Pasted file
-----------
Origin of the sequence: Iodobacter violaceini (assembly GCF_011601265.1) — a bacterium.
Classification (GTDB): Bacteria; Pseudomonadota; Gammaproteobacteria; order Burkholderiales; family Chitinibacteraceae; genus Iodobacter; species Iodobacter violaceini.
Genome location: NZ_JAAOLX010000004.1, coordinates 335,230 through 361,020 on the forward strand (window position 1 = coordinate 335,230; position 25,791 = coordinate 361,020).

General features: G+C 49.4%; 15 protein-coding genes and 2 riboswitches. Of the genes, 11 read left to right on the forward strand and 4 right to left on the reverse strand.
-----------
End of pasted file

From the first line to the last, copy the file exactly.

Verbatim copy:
Origin of the sequence: Iodobacter violaceini (assembly GCF_011601265.1) — a bacterium.
Classification (GTDB): Bacteria; Pseudomonadota; Gammaproteobacteria; order Burkholderiales; family Chitinibacteraceae; genus Iodobacter; species Iodobacter violaceini.
Genome location: NZ_JAAOLX010000004.1, coordinates 335,230 through 361,020 on the forward strand (window position 1 = coordinate 335,230; position 25,791 = coordinate 361,020).

General features: G+C 49.4%; 15 protein-coding genes and 2 riboswitches. Of the genes, 11 read left to right on the forward strand and 4 right to left on the reverse strand.